Sho (笙)

The sho is a type of wind instrument used in gagaku (Court music in Japan). It is a free reed musical instrument. Similar instruments can be seen in many places in Eastern Asia. It is called the 'sheng' in Chinese.

Summary
It is thought to have been introduced to Japan along with gagaku around the Nara period.
The shape of sho used in gagaku is resembles a Chinese phoenix (hoo) resting with its wings aloft and for this reason is also called the 'hosho.'
17 thin bamboo pipes are arranged in a circle on a part known as the 'fukube.'
The player covers the finger holes along the bamboo pipes, inhales or exhales into the mouthpiece attached to the side of the fukube and the instrument produces a sound from the vibration of metal shita (reeds) which are attached to the bottom of 15 of the 17 pipes.

The key is determined by the natural oscillation of the shita, and the sound is created by resonating in the bamboo tubes. This is the same principle as the reed pipe of an organ. There are rectangular holes called byojo on several of the bamboo tubes, and their lengths as resonant tubes are determined by the locations of this holes, not by the entire length of the bamboo tubes. It is because of this that the apparent lengths of the bamboo tubes do not match their keys. Byojo can be on either the front or back of the instrument but decorated when on the front. The reason why no sound comes out of a tube where the finger hole has not been covered is because the finger holes are opened at locations where there is no resonance.

Unlike with a harmonica, inhaling or exhaling does not make any difference to the sound produced, and the player does not need to stop to take breaths as with another wind instruments, allowing a long period of uninterrupted play of the same sound (the volume of the sound is briefly lowered when the player switches his or her breath from inhaling to exhaling and vice versa). By changing the combination of holes covered, eleven chords called aitake can be produced. The instrument is usually played using the basic aitake but icchiku (playing melody with single sound) and special aitake are used in choshi, netori, saibara and roei performances.

The tone is said to express the light shining down from the sky.

Due to its structure, internal condensation from breath easily builds up and, if performed continually, water drops on the shita will distort the pitch and eventually lead to loss of sound. It is therefore necessary to warm the instrument using a brazier or stove before and in between performances.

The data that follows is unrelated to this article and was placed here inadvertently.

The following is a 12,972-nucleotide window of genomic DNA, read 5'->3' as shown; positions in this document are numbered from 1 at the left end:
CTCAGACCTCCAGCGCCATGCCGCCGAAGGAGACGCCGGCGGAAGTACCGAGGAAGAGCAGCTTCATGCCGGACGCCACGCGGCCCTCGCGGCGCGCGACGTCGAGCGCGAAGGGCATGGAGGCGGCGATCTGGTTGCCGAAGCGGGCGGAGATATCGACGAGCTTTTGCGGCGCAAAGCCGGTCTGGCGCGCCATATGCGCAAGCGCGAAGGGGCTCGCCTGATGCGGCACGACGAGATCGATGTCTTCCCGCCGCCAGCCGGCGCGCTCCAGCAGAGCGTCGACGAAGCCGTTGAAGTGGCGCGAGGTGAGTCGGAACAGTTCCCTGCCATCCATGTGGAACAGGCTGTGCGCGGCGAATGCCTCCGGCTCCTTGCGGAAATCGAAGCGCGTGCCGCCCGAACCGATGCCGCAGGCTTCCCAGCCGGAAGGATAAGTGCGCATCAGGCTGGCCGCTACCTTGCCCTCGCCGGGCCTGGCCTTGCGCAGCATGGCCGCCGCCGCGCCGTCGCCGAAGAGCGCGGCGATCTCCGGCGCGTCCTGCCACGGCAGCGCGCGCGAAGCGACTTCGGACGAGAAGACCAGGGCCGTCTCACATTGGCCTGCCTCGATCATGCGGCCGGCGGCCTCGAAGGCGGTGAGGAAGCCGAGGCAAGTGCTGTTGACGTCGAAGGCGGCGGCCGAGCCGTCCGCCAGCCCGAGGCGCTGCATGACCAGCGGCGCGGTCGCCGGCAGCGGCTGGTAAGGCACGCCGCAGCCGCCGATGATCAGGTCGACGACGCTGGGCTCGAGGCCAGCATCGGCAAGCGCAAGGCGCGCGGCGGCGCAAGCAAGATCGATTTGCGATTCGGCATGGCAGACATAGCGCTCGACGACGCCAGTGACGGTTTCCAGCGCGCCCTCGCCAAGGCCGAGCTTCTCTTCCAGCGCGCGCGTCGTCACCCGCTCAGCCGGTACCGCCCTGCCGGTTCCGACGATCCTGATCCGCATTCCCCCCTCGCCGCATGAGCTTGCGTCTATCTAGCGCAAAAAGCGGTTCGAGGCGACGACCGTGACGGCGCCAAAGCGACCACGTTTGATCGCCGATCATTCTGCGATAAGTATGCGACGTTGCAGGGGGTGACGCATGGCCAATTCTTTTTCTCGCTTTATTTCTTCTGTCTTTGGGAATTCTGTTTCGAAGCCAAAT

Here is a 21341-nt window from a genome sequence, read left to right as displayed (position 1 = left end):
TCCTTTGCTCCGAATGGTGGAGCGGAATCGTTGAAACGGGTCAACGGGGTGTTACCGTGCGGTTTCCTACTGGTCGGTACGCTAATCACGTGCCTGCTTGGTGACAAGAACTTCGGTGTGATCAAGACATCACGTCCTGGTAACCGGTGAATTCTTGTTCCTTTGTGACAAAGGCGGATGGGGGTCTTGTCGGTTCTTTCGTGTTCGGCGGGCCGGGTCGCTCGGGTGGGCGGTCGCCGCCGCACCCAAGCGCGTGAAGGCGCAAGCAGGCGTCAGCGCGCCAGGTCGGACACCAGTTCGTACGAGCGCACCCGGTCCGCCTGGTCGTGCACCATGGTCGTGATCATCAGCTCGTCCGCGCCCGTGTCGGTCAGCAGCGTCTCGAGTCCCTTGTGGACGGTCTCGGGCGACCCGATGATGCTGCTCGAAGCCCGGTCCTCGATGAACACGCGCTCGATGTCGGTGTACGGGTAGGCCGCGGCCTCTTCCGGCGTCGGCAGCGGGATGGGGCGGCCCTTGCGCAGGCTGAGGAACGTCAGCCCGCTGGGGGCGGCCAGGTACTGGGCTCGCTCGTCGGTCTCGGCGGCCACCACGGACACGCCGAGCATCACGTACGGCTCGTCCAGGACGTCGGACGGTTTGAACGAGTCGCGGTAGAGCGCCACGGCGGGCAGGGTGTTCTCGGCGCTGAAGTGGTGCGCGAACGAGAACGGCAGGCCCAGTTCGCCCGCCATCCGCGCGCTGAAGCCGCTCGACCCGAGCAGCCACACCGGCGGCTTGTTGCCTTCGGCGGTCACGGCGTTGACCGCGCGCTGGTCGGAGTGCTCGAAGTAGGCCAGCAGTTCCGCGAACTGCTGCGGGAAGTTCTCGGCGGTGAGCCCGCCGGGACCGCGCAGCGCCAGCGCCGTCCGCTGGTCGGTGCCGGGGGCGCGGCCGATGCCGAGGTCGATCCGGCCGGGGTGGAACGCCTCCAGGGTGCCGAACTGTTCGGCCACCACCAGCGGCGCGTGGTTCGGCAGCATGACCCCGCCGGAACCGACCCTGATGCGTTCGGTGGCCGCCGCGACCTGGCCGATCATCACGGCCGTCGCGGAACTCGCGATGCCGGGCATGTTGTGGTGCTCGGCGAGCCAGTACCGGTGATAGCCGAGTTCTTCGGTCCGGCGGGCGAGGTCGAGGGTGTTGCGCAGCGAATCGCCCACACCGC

Today, the instrument is not only used in gagaku, but also used by classical music composers in orchestral music and chamber music, or as accompaniment for vocal music.

There is also an instrument called an 'u,' which produces a sound one octave lower than a sho. This instrument disappeared from gagaku tradition but was restored after World War II by referring to the treasures in the Shosoin Treasure House. It is used in revived classics as well as newly composed modern gagaku music such as 'Showa Tempyoraku' by Toshiro MAYUZUMI.

There is an instrument in China called the 'sheng' in Mandarin and 'san' in Cantonese that is written using the same character as 'sho.'
It is larger than the Japanese sho, has more than twice its range and can respond to rapid movements. When first introduced to Japan during the Nara period, the Japanese sho also had a pipe-like mouthpiece but this has since been removed and the instrument is now played by placing the mouth directly on the body.

There is an instrument from Laos and the Northeastern part of Thailand called the khene that works according to the same principle and one theory states that this is the predecessor of the Chinese sheng.

Order of Bamboo Tubes
The key has no relationship to the length of the bamboo tube, and the following are listed in clockwise order from the right a viewed from the mouthpiece.

Ya and mo are silent in modern sho because they do not contain a reeds.